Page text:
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JIS News

New Year 2011 will herald the first of many cruise ships to arrive at the 32-acre, two-berth Historic Falmouth Cruise Port, when the Navigator of the Seas comes calling at the port on January 7.
The port is a US$220 million project under development by Royal Caribbean Limited (RCCL) in partnership with the Port Authority of Jamaica (PAJ) for the berthing of the cruise line’s Genesis class ship, the newest and largest class of cruise ships.
Historic Falmouth will offer visitors a new port experience, featuring walking tours of the 240-year-old town; restaurants, duty-free and boutique shops, a craft market, and offices. Additionally, visitors will have access to 60 attractions in the surrounding area and in nearby Ocho Rios and Montego Bay.

Work is underway on the building, which are being constructed as part of the US$220 million Falmouth cruise ship port in Trelawny.

When JIS News visited the site recently, work was underway in earnest to complete the terminal and other buildings in time to meet the January deadline.
JIS News also observed a supply cargo ship, the OSC Vegadiep, docked at Berth 2 where it was unloading construction material, testing the readiness the recently completed berth. The finishing touches were also put on Berth 1 recently.
“Historic Falmouth is the first cruise port to become an attraction in its own right, and is poised to transform the town into a host city for Jamaica’s growing cruise industry,” Director of Tourism John Lynch told JIS News
“Smart planning and superior berthing capabilities will attract an increased number of large vessels, and will significantly boost visitor arrivals. Historic Falmouth Port will additionally showcase Jamaica’s diverse range of attractions,” he said.

Work underway in earnest to complete the terminal building at the Falmouth cruise ship port in Trelawny

Falmouth boasts a cadre of historic sites and attractions, some of which are being restored as art of the development plan and to provide services and activities for tourists and locals.
Restoration work on a number of these historic sites has begun and work will continue on others in the years ahead.
Among the historic sites are the majestic court house built between 1815 and 1817 and served as host to many town gatherings, from balls to poetry readings, which now houses the parish council offices.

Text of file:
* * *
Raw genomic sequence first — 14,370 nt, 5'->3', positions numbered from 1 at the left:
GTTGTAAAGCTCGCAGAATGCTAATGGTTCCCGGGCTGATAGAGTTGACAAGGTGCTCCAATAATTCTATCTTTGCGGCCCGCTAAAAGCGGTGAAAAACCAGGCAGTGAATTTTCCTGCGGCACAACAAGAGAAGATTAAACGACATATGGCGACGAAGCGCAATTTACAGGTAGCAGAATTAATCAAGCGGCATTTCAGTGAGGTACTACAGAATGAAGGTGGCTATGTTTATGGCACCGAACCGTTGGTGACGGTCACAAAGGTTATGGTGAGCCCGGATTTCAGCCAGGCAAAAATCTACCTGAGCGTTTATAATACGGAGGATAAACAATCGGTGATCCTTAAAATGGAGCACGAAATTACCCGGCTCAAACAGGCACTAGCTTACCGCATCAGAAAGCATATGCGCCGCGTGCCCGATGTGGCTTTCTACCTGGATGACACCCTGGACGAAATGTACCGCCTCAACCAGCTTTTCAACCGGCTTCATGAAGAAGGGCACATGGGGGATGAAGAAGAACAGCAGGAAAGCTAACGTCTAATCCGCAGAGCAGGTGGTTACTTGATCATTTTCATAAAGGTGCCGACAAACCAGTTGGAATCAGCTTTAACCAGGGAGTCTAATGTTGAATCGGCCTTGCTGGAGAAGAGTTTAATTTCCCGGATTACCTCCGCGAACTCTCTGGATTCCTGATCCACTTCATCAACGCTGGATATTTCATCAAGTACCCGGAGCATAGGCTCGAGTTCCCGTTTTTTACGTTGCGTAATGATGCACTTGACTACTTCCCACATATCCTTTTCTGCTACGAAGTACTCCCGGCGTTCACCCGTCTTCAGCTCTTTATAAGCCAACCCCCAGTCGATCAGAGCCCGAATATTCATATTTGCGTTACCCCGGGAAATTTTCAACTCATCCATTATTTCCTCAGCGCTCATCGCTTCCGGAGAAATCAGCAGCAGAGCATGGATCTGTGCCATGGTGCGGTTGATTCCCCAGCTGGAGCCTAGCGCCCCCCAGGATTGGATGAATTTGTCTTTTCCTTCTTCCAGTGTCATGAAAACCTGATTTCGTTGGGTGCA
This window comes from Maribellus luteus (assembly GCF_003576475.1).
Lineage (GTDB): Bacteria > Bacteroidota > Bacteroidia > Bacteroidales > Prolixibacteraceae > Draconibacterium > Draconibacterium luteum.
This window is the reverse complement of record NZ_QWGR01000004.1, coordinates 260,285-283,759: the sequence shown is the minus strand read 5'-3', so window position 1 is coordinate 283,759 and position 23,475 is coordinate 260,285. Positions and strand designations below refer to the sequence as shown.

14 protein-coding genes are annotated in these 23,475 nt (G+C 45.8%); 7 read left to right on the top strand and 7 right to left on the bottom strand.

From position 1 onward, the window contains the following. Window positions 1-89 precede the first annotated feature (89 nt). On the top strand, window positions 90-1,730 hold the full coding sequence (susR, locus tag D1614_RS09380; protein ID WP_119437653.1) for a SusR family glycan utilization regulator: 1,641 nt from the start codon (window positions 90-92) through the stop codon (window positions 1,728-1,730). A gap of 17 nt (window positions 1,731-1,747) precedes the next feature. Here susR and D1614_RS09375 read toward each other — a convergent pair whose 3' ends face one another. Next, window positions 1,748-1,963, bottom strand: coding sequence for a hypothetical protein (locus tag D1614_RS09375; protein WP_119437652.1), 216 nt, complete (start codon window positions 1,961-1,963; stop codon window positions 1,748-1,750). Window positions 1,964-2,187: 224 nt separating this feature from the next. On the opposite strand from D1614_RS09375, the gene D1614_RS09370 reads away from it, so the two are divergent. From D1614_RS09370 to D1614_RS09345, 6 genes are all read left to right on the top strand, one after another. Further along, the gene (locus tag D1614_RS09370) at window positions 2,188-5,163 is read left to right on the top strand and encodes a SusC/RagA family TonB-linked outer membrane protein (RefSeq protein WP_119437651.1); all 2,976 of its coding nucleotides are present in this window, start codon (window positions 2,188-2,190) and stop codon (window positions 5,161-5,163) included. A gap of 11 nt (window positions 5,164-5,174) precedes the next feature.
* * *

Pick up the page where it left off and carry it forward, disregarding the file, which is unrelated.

There is the Barrett House owned by Edward Barrett of Cinnamon Hill, on whose land much of Falmouth was built and the Albert George Market, originally built in 1896 and refurbished in 1989. This market was named for Albert, Duke of Clarence and the future King George V, who visited Jamaica in 1882.
The Phoenix Foundry is an original structure built by a field engineer around 1810. It was used as an interpretation centre and museum in the late 1970s. The armoury at Fort Balcarres is a 15-square-foot structure with walls four to five feet thick.
St. Peter’s Anglican Church is the first church built in Trelawny (in 1796) while the Tharp House, built in 1785, was one of three houses owned by John Tharp, the largest land and slave owner in Trelawny during the sugar era.
The Old Baptist Manse, which was originally built as a Masonic temple, later became the residence of the missionary and emancipator William Knibb, for whom the William Knibb Memorial Baptist Church is named. Built in 1837, this church is the second Baptist chapel in Falmouth and essentially served as the headquarters of the anti-slavery movement on the island.
Water Square is the site of one of the first public water system on the island and provided Falmouth residents with piped water even before New York City.
The cannon at Fort Balcarres is one of the original two cannons that remain of the fort built in 1811 to defend the harbour.
Among the attractions are the Glistening Waters, which lies just east of Falmouth. This luminous lagoon is one of Jamaica’s most spectacular natural wonders.
The restoration and preservation of several historic buildings in Falmouth is being undertaken as a multi-agency government project involving both private and public sectors. It is expected to generate 300 new jobs in addition to the several hundred created during the construction stage.
Founded in 1769, Falmouth is considered one of the Caribbean region’s best-preserved towns from the Georgian era. The historic district is a National Heritage site with many late 18th-century and early 19th-century buildings still standing.
Also recognised by the World Monuments Fund, Falmouth has been listed on that organisation’s “Watch List of 100 Most Endangered Sites” four times in the last decade. This rich architectural heritage gave inspiration to the design of the project, which will support a natural integration with the historic town of Falmouth.